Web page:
If it’s held online, you don’t have to stand (if you want to stand, you can stand:) ), but let’s be conscious of “15 minutes”.
Detailed progress management of the action plan, this is the only 1 option.
Project members (“Responsible”, “Accountable” in RACI) are required to participate.
(1) Share the status of each participant (What did you do yesterday? / What are you going to do today? / Any issues?) -> 1min / person
(2) Other information / topics to share (if any)
If you say we’ll do it every day, I’m sure they’ll say, “Oh, are you serious?” (laughs). But let’s convince them by saying “it’s only 15 minutes, so let’s try!” and start.
If you do it first thing in the morning, everyone will have to say a word at least, so it would be a good warm-up. It’s also a good point that you get into the habit of organizing and thinking about what you are doing as you need to share them in a short sentence. Also, knowing each other’s situation increases the engagement of the team, and doing it every day leads to early detection of problems. It’s all good (laughs).
I think that there would be a lot of voices saying that it is surprisingly good once you start. By the way, it is also recommended that this “daily stand-up” be held not only in project teams such as problem-solving projects, but also in your own department or team in BAU (Business As Usual). The agenda is exactly the same, the only difference is that what you talk about would be related to BAU.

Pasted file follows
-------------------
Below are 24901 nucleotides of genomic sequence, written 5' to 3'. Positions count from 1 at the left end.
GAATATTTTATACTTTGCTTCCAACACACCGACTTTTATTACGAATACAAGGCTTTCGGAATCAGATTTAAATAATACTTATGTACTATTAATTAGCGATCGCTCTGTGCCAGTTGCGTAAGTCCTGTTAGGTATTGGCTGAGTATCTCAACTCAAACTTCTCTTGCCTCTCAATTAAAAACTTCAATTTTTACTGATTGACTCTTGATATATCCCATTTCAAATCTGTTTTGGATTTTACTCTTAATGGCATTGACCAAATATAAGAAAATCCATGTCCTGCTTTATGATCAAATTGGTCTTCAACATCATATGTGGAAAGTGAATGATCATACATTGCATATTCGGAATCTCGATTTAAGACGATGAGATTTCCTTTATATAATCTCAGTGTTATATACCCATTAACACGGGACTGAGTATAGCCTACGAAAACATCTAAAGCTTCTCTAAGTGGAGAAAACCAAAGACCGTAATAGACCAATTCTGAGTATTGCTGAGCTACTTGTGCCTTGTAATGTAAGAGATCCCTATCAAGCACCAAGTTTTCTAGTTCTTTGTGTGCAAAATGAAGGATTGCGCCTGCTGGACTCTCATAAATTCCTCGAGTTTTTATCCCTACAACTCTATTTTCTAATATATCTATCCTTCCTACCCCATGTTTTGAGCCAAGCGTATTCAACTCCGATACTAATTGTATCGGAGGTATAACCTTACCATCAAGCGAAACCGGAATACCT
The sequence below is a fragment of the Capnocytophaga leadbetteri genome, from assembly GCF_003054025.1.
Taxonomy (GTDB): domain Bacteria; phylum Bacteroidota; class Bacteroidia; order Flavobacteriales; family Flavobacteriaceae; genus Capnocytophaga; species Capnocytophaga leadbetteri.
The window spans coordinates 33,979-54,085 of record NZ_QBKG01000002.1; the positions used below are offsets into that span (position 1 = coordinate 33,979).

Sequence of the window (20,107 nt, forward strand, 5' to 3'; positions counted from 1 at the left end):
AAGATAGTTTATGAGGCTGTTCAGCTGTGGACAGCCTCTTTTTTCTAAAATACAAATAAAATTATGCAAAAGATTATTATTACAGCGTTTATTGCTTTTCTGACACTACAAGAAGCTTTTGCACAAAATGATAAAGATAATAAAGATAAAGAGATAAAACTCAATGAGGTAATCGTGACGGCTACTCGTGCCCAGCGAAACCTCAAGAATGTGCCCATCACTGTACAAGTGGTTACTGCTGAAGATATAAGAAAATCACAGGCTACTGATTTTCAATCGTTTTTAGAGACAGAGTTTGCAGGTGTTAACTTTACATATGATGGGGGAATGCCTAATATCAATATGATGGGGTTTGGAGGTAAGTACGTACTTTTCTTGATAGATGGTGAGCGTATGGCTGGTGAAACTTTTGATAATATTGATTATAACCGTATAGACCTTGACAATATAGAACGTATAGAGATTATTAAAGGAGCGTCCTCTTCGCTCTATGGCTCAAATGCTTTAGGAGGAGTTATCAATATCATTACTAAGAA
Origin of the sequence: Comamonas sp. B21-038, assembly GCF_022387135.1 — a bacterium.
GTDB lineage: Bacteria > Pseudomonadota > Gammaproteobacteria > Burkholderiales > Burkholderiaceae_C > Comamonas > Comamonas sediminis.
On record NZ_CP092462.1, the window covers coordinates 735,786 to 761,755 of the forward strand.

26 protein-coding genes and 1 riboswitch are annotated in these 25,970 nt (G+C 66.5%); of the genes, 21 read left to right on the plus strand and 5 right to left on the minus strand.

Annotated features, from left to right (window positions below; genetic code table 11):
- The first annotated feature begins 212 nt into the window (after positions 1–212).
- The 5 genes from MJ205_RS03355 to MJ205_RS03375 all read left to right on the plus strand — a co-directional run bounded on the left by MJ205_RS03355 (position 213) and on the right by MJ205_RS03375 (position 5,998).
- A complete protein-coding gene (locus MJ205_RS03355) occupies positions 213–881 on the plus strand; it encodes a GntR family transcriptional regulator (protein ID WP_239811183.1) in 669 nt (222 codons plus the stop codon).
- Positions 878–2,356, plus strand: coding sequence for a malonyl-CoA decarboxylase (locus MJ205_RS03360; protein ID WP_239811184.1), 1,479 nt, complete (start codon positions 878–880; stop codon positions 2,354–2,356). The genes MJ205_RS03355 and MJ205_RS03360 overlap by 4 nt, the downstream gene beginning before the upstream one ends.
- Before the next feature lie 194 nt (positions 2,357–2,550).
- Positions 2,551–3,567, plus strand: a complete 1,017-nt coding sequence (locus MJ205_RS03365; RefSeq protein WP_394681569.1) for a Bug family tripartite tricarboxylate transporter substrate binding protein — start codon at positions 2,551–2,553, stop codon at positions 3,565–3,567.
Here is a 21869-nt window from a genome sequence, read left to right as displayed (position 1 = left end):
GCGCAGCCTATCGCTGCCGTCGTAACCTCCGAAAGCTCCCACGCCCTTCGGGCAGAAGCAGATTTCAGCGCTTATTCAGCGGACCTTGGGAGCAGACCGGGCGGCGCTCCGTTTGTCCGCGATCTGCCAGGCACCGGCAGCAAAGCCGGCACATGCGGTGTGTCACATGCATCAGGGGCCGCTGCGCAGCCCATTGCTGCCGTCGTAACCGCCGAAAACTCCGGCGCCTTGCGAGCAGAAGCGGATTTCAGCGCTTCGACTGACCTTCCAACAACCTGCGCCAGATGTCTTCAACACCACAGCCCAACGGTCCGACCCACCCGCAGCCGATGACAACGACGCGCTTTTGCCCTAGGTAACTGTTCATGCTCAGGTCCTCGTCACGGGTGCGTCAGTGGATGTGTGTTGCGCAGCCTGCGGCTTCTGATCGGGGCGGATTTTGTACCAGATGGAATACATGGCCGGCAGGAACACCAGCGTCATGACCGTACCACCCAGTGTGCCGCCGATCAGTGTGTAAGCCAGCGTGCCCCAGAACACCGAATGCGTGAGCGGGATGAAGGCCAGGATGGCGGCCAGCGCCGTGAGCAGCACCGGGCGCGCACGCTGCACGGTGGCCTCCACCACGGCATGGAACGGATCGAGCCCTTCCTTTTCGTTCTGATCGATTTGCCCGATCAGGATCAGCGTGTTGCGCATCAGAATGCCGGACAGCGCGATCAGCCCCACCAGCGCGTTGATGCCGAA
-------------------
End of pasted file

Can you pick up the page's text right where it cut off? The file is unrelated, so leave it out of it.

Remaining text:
3. Execution of Problem Solving Solutions – Progress and Performance Management
So far, I have written about how to manage the progress of problem solving, but there is one more important thing. I believe that problem solving can be said to have been solved only when it achieved results.
Therefore, performance management is important. As for the method of performance management, will follow the KPIs for each problem solving solution that I wrote last time. As a place to follow up, you can utilize the above “Daily Standup” and “30/60/90 days review”.
In case of utilizing “Daily Standup”, if the KPI does not reach the target, assign a person in charge to investigate the cause and consider the solution, and the investigation itself should be done offline. If you do it in the meeting, it would become impossible to end the meeting in 15 minutes.
In case of utilizing “30/60/90 days review”, prepare to report the target achievement rate for each KPI and improvement measures if not achieved. But you may think that since this is said as “30/60/90 days”, so “is this review only for 3 months”? But I think the extention to which KPIs should be monitored is case-by-case. Let’s continue for an appropriate period of time. In that case, it might be better to change the name of the meeting (laughs).
All right, “to-be (future state design)” has been mostly completed so far.
From the next time, I would like to write about soft skills that support problem solving.
That’s all for this time, and I would like to continue from the next time onwards. Thank you for reading until the end.